The weather folk are forecasting 31º tonight, and 25º tomorrow night. Yikes! I mean, Yippee! This means summer is over. Officially, no more uncomfortable sweat, dried up gardens, grasshoppers the size of a giant chili pepper, and such. It was a pretty miserable summer.
So what does the forecast mean? Well, to our farming neighbors, it means harvest is at hand: soybeans. To our ranching neighbors, it means calves are being birthed. To our North Dakota friends, it means harvesting sugar beets to the beat of the falling snow. REALLY?! To me, it means cover up the geraniums and bring the in bananas and bromeliads. And the orchids. Ok, ok, haul in the passion fruit, the bougainvillaeas, the amaryllis, and the peace lilies. Oh! I discovered four hyacynth which are shooting up shoots again. What's that about? I thought "forced" bulbs were tantamount to duds the following year. But here they are...sprouting as if it were March all over again. Stay tuned a few months on this story...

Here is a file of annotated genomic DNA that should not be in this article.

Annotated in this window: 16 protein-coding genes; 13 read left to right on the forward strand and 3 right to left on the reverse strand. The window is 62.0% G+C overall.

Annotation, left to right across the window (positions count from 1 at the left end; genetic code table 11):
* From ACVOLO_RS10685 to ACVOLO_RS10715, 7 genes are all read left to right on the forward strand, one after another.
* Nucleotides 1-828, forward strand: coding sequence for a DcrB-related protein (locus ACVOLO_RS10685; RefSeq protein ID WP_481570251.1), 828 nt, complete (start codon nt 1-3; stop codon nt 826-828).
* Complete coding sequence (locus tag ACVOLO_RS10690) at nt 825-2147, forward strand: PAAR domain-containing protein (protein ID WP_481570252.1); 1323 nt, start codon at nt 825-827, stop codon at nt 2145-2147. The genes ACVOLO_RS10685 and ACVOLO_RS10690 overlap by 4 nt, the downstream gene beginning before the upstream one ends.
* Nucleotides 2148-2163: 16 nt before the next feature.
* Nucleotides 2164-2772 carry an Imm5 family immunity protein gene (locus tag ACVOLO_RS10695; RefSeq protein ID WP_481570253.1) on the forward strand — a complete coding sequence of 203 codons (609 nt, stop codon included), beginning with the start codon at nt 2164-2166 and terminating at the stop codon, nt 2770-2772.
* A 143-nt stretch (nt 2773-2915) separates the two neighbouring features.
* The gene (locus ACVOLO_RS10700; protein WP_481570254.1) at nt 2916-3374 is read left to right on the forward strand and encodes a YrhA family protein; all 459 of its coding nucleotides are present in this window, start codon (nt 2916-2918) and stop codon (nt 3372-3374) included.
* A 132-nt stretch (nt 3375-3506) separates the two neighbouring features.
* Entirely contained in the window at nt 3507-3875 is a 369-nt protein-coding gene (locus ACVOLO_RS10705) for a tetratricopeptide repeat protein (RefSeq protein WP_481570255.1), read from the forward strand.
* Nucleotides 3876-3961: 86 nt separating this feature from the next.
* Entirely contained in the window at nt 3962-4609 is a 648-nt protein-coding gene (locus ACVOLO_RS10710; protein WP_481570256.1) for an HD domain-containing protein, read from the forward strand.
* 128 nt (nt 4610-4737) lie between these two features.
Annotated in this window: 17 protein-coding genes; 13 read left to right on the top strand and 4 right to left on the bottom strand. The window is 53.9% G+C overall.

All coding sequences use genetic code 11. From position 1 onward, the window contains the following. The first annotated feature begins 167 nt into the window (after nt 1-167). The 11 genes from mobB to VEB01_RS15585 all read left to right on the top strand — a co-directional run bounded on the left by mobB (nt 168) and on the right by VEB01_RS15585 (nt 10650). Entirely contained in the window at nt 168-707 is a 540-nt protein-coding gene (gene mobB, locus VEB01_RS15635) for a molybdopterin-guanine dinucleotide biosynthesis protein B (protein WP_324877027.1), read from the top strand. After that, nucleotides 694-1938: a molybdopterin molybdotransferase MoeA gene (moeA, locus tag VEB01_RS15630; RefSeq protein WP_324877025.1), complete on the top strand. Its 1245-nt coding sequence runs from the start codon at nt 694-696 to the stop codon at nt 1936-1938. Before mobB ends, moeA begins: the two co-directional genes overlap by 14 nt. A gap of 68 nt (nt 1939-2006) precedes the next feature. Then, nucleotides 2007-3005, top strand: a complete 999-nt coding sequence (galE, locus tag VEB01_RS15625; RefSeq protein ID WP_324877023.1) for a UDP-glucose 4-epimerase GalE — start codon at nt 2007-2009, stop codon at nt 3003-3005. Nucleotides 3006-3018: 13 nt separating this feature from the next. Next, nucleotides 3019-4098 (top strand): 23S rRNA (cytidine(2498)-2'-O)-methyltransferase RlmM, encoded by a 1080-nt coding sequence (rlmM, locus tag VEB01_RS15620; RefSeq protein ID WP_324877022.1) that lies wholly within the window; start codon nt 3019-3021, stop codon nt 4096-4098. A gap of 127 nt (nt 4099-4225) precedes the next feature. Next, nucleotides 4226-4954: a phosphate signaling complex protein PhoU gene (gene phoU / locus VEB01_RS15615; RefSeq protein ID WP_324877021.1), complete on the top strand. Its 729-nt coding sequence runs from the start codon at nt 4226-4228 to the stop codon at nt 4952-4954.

I took old sheets out to the Darwinian Garden this evening. Darwinism would say that the tomato season is over. But, I contend, there are still hundreds of pretty good-sized tomatoes out there, and yes, I have a dandy green tomato recipe, but if I could eek out just a few more days or a week's worth of sunshine, we could still be hauling in the red things.
I covered my second round of pumpkins: yes! I planted pumpkin seeds in August, and the blooms are there: if they don't freeze, we may STILL have pumpkin pie for T'giving instead of pumpkin ice cream in July. (After all: these ARE New England Pie Pumpkins!)
Gillian & I had a delicious and garden-fresh lunch this afternoon:
Salad of you-name-it greens out of the garden, not ten minutes beforehand: lettuce, collard, kale, horseradish, and nasturtiums. And a nice butternut squash ravioli. And kalamata olive bread.
Exciting time for her. I remember those days in my own youth!